In coming months, some of them will undoubtedly work desperately, idealistically, diligently, to make this promising fledgling community a success in the designated place East of the city, and will make themselves believe it’s what they really want, and in the process make themselves into something that they’re not just so they can be a part of this adventure, so that they can be admired and appreciated, and belong. Hey, not too long ago I would have done the same. I didn’t know who I was, and I was prepared to try to be everybody else, if that’s what they wanted.
The only thing that can prevent us from being everybody else is to know ourselves. No one can be nobody-but-themselves if they don’t know who that is. And we can’t possibly know who we’re meant to be in community with, all the people we’re meant to live with and make a living with and love, sustainably, until we know who we are, what makes us happy, what makes us unique. What makes us us.
That self-knowing is the start. It is the way out and the way forward. It is the only way. My self-knowing has taken an agonizingly long time, since I’m a slow learner. I repeat my mistakes because often I just don’t recognize them as mistakes, if you can imagine anyone being that self-unaware.
I’m sure you can do better, make it in half the time. I can’t tell you how, because it’s probably different for everyone. But it’s important. Maybe reading Patti’s book will start you on your way. Maybe for you it’s presencing, or meditation, or just paying attention. Maybe it’s getting outside yourself, or getting outside your head. Maybe drugs might help. Maybe learn to really love yourself, or write your future obituary and work backwards. Become the author, at last, of your own story. Get out there and try stuff and discover what you really love being and doing, and where, and how, and why. Stop waiting or looking for permission to become who you want tobe, who you really are.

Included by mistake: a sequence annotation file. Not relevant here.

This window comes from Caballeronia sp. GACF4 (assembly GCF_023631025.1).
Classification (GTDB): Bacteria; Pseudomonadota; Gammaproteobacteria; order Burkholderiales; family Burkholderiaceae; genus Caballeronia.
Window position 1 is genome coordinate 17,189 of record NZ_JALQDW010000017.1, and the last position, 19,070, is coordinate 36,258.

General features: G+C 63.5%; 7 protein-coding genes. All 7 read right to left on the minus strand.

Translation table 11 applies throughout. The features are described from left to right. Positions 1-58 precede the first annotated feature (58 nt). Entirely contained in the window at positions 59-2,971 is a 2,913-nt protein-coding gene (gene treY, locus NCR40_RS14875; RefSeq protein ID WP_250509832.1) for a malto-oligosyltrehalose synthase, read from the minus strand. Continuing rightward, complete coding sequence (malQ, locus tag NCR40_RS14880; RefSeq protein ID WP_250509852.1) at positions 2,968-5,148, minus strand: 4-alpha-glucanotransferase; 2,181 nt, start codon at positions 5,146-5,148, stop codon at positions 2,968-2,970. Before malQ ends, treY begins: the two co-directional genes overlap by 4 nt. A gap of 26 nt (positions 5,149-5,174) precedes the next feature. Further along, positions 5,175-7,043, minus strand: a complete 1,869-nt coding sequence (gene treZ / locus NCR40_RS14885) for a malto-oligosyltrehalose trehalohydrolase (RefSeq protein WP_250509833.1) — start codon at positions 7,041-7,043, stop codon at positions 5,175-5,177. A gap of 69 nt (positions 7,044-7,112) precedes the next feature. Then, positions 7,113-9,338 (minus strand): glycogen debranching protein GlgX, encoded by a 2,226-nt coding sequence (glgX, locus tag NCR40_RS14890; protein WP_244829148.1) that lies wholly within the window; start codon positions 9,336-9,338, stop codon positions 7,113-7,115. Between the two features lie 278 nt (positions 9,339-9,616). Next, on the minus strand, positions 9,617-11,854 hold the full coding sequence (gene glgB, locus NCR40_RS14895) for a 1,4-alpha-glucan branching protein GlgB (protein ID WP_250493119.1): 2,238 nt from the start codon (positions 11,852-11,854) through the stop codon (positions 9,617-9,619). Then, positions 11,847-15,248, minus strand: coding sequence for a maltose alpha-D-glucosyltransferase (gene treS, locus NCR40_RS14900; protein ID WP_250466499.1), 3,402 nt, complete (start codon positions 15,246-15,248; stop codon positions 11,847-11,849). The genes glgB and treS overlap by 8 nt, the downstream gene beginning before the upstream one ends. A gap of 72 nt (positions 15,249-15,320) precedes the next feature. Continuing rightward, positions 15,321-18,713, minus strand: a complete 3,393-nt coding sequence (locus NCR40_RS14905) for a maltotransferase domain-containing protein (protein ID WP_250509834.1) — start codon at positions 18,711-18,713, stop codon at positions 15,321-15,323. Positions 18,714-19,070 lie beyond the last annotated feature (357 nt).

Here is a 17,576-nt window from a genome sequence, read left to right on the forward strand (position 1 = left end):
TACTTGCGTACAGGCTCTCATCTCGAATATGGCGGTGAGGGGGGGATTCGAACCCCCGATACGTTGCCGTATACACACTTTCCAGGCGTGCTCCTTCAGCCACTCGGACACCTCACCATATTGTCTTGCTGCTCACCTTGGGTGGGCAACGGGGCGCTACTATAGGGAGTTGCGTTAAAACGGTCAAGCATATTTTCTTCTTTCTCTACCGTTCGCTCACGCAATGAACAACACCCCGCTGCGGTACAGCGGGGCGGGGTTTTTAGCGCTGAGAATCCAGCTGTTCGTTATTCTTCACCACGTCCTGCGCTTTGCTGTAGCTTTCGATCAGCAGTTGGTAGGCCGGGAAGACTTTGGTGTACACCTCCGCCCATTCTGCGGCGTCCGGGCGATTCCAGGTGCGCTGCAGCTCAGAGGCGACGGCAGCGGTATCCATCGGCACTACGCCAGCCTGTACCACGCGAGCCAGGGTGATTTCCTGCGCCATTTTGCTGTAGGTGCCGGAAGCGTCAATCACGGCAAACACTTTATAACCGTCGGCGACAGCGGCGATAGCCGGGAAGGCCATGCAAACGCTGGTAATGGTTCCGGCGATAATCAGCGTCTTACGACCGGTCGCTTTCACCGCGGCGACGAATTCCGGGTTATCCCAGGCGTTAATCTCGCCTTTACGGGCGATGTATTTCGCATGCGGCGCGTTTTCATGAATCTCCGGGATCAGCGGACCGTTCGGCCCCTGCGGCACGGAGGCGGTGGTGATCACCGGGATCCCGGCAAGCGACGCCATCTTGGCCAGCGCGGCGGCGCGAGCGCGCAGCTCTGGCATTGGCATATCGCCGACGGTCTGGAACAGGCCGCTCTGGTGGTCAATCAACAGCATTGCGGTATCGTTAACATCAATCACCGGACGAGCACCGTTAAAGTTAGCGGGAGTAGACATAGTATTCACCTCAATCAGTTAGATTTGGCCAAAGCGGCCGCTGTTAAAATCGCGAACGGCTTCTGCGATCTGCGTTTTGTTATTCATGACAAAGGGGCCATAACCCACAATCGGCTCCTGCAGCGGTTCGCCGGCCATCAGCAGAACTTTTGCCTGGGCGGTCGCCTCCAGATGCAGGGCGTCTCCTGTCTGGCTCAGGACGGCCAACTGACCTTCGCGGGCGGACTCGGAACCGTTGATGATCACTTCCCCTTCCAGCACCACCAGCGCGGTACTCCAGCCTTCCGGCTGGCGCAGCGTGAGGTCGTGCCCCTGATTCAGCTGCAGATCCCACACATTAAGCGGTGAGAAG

Know yourself. With self-knowledge, anything is possible.
Without it, you are just everybody else.
Category: Being Human
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My Bio, Contact Info, Signature PostsAbout the Author (2016)
--- My Best 94 Posts --
Preparing for Civilization's End:
A Culture of Fear
What Will It Take?
A Future Without Us
Dean Walker Interview (video)
The Mushroom at the End of the World
What Would It Take To Live Sustainably?
Community-Based Resilience Framework (Poster)
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Complexity and Collapse
Save the World Reading List
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What a Desolated Earth Looks Like
Giving Up on Environmentalism
What Happened When the Oil Ran Out
The Dark & Gathering Sameness of the World
The End of Philosophy
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Cultural Acedia: When We Can No Longer Care
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Why I Don't Want to Hear Your Story
A Harvest of Myths
The Qualities of a Great Story
The Trouble With Stories
A Model of Identity & Community
If We Had a Better Story
Not Ready to Do What's Needed
A Culture of Dependence
So What's Next
Ten Things to Do When You're Feeling Hopeless
No Use to the World Broken
Living in Another World
Does Language Restrict What We Can Think?
The Value of Conversation Manifesto Nobody Knows Anything
If I Only Had 37 Days
The Only Life We Know
A Long Way Down
No Noble Savages
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Too Far Ahead
The Rogue Animal
How the World Really Works:
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The Problem With Systems
Against Hope (Video)
The Admission of Necessary Ignorance
Systems Thinking & Complexity 101
Several Short Sentences About Jellyfish
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Learning from Indigenous Cultures
The Gift Economy
The Job of the Media
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The Illusion of the Separate Self:
Nothing On Offer Here
Even Simpler and More Hopeless Than That
What Happens in Vagus
We Have No Choice
Never Comfortable in the Skin of Self
Letting Go of the Story of Me
All There Is, Is This
A Theory of No Mind
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Your Self: An Owner's Manual (Satire)
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On the Shoulders of Giants (Short Story)